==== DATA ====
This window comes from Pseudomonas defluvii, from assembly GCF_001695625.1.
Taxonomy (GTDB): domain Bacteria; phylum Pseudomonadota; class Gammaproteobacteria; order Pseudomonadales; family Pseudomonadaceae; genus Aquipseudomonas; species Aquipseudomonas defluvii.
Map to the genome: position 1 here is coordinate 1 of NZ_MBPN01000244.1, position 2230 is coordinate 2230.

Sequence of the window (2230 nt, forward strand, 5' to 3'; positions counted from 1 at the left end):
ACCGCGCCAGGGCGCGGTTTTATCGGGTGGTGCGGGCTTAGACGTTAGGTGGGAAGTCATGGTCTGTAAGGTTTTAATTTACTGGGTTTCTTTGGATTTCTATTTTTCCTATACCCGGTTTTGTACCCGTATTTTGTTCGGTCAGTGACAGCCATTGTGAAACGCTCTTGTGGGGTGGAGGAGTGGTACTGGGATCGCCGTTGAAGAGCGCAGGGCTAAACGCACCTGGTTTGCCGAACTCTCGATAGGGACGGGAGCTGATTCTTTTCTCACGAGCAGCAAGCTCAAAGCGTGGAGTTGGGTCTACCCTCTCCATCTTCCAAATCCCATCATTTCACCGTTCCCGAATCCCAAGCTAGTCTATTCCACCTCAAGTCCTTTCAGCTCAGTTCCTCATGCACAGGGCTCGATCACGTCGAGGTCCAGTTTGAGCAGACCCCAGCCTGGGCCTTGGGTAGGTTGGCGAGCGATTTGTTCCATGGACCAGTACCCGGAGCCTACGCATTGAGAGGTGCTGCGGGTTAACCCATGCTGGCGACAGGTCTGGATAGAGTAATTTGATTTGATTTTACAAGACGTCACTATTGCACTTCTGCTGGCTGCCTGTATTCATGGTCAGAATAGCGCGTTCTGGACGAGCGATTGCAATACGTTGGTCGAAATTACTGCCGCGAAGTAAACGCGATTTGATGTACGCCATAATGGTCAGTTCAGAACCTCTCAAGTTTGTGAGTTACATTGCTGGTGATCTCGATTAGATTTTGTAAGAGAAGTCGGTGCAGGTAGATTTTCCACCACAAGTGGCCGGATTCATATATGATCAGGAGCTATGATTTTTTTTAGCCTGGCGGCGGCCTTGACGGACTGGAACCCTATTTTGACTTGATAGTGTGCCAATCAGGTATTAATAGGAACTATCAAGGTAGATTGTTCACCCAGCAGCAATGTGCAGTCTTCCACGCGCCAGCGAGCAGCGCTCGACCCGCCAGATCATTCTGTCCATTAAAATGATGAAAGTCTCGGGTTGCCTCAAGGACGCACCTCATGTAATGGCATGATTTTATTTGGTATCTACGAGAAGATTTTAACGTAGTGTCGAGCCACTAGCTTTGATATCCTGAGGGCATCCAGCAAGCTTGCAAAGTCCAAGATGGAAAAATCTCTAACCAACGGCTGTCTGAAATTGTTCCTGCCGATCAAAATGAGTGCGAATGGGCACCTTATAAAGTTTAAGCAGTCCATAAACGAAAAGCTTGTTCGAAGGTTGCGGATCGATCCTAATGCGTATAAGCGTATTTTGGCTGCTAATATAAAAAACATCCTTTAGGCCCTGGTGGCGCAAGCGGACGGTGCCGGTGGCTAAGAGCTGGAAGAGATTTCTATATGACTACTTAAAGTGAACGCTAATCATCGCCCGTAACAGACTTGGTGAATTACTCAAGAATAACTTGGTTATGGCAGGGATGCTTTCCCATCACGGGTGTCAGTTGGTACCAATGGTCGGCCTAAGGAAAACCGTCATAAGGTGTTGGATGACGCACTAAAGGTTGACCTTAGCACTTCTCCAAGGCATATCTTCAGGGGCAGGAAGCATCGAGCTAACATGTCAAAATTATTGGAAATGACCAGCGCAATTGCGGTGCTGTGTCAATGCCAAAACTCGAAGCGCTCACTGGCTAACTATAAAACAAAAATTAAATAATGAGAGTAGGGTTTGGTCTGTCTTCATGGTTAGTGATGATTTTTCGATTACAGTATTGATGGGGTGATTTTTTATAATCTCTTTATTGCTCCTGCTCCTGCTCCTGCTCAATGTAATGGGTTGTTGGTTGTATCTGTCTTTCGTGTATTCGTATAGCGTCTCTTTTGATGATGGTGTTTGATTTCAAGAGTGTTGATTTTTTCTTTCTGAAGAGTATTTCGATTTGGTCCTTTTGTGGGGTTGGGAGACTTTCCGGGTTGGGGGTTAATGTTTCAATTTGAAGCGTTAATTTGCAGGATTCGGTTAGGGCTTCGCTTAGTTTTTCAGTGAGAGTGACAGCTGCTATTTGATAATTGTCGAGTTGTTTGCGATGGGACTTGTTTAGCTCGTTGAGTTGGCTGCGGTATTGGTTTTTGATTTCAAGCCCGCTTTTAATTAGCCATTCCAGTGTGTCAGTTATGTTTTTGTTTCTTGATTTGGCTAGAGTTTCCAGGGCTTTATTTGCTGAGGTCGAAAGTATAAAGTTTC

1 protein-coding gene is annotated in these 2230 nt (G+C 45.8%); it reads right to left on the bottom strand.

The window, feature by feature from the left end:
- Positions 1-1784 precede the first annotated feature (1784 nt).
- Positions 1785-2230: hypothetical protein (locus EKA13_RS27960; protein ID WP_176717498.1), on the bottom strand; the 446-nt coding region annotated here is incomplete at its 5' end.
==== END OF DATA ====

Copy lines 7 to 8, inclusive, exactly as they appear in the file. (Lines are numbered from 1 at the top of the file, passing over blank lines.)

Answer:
The window, feature by feature from the left end:
- Positions 1-1784 precede the first annotated feature (1784 nt).